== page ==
It's widely believed that Employment and Multicultural Minister Jason Kenney has leadership aspirations.
New information about his fundraising prowess lends credence to that theory.
Since 2007, Kenney has raised a whopping $145,000 for his Calgary Southeast riding from the Greater Toronto Area. $45,000 of that came in just one month — in September 2012 — from two ethnic outreach events.
While there's nothing wrong with what Kenney is doing, it's a little peculiar that he would fundraise in Ontario when Calgary Southeast is already such a bastion of conservationism.
It makes sense, however, — as the CBC and Postmedia reports imply — that Kenney is hoping to convert Ontario contributors into leadership supporters at some point down the road.
[ Related: Jason Kenney's fundraising power revealed ]
Other hints about Kenney's intentions came during the fall-out of the Senate expense scandal.
For most of the spring and summer, Kenney stayed on the sidelines of the charged debate.
And then, earlier this month, he contradicted Stephen Harper and came in defence of Nigel Wright — a long-time Tory power broker — calling him an "extraordinarily capable man with high ethical principles."
There are other names being bandied about to replace Harper: Industry Minister James Moore, Foreign Affairs Minister John Baird, Justice Minister Peter MacKay and former cabinet minister Jim Prentice to name a few.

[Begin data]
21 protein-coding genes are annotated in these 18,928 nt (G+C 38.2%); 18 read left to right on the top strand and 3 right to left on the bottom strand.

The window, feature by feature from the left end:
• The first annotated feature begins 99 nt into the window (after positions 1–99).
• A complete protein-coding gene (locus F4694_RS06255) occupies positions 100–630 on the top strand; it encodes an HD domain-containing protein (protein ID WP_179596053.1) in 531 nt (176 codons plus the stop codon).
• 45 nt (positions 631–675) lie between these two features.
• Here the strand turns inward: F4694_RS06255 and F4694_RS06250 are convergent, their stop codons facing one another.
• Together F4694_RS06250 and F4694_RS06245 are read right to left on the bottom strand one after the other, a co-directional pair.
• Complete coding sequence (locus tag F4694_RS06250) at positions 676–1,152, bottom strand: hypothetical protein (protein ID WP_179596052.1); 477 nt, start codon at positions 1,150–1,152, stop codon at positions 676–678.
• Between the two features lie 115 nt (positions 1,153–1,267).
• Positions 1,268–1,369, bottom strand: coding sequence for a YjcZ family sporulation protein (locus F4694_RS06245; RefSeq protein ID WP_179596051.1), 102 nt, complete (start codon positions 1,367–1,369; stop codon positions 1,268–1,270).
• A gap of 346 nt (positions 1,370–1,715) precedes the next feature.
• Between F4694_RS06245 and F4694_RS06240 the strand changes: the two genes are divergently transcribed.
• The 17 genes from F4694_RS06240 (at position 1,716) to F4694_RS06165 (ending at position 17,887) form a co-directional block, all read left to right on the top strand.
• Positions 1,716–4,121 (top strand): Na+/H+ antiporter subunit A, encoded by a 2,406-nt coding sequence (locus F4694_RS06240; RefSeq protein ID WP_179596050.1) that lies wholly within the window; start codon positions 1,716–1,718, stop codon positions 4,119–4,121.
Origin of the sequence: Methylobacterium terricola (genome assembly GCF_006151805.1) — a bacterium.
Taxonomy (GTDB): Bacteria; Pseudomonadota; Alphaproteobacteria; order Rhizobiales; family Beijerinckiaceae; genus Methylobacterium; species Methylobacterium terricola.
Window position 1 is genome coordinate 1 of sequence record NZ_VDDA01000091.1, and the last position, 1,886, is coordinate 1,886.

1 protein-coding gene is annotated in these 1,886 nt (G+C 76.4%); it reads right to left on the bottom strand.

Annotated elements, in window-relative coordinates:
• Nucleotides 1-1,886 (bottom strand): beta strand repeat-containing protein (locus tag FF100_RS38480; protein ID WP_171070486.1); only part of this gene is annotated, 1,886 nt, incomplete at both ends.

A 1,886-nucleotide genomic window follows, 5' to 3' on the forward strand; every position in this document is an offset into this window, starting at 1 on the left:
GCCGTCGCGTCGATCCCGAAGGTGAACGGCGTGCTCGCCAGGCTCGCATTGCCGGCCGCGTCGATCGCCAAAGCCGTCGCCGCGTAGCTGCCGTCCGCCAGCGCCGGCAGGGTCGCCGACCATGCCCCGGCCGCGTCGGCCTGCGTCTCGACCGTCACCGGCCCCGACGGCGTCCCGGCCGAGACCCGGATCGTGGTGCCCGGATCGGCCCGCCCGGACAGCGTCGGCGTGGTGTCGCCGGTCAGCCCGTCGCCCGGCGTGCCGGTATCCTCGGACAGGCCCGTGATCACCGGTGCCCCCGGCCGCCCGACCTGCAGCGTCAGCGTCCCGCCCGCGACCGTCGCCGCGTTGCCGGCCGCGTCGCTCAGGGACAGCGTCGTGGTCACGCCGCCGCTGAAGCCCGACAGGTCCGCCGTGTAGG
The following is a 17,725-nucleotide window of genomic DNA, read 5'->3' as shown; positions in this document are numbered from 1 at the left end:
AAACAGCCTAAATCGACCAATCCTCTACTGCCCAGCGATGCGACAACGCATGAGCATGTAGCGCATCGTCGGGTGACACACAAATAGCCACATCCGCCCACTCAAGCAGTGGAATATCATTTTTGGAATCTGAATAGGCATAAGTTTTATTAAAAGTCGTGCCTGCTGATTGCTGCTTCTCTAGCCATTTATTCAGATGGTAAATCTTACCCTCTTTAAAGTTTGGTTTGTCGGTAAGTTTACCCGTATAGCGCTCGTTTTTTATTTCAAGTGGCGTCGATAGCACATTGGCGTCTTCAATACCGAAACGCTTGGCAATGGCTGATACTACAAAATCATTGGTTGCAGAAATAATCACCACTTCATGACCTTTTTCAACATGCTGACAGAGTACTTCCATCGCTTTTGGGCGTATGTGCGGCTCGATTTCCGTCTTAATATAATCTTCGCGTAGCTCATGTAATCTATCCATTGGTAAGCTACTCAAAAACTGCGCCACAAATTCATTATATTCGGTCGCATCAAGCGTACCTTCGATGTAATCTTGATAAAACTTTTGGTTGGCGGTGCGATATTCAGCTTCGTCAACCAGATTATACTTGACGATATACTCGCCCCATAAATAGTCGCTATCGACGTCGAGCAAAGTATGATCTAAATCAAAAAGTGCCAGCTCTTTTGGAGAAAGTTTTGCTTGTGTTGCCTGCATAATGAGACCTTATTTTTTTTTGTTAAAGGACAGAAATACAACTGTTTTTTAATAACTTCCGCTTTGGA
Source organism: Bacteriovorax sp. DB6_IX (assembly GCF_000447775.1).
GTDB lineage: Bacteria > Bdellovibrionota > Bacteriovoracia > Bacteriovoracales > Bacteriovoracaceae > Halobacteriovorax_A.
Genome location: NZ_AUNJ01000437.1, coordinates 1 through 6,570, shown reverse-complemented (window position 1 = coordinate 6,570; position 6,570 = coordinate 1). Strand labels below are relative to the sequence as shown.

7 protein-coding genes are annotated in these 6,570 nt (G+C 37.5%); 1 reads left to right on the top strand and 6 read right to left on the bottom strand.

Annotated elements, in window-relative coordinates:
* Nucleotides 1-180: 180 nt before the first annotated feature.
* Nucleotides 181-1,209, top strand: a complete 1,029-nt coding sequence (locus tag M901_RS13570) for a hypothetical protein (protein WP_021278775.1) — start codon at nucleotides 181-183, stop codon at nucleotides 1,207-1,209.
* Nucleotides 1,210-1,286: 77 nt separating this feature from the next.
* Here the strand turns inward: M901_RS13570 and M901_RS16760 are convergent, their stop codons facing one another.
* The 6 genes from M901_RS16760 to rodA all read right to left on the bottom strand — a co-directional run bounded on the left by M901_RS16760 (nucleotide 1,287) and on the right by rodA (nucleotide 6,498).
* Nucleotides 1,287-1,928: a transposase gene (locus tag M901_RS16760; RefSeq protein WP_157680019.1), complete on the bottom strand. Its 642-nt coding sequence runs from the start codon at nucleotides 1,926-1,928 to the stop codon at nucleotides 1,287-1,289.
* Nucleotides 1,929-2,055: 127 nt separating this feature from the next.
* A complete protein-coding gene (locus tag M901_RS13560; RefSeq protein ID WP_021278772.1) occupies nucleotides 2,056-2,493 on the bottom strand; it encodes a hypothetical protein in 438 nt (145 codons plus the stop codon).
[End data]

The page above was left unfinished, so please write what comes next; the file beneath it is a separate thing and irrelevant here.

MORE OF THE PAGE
But if Kenney chooses to run, he will be tough to beat.
From 2009 to 2011, Kenney criss-crossed the country with the sole purpose of wooing visible minority voters over to the Tory tent. Conveniently, he did a great job wooing the demographic for himself.
As recently explained by the Toronto Star, Kenney is political 'rock star' within ethnic communities.
The Star shadowed Kenney in February when someone from the Chinese community told them that Kenney was "the Justin Bieber of Canadian politics."
"During a jam-packed itinerary stretching across the GTA on a recent Saturday, Kenney was mobbed by excited shoppers at the Pacific Mall in Markham, grabbed on Toronto streets by supporters for impromptu photos, cheered by hundreds at a Tibetan New Year celebration and showered with confetti at a gala dinner.
The significance of Kenney's 'fame' within in the ethnic communities is that it sets him up for the leadership run. He has a significant leg-up — because of his ethnic support — against all other potential leadership rivals.
Nobody is suggesting that Stephen Harper is leaving politics any time soon.
But when he does, Kenney has the inside track.
He's certainly working hard for it.
(Photo courtesy of Citizenship and Immigration Canada)
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